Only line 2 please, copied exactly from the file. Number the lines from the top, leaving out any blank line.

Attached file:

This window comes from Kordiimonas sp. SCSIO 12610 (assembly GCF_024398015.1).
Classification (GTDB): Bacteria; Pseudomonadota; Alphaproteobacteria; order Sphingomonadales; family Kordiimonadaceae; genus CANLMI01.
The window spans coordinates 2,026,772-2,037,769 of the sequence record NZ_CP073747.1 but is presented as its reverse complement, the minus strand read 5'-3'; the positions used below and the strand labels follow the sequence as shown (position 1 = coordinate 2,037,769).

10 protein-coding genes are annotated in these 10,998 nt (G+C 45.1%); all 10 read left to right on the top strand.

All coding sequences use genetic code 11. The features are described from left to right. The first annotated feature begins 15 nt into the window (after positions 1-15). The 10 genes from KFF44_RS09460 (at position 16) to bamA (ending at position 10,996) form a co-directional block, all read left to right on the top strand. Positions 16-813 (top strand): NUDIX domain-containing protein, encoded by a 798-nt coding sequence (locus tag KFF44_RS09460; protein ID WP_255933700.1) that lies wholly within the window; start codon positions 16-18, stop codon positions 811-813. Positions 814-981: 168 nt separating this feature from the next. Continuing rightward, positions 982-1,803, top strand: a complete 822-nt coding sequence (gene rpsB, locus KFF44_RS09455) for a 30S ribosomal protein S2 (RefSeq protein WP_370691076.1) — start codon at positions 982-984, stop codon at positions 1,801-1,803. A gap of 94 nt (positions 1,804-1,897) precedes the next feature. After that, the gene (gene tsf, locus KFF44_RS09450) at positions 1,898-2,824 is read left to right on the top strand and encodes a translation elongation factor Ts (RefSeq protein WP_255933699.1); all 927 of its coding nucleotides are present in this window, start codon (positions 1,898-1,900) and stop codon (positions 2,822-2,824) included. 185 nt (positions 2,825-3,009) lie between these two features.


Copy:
Classification (GTDB): Bacteria; Pseudomonadota; Alphaproteobacteria; order Sphingomonadales; family Kordiimonadaceae; genus CANLMI01.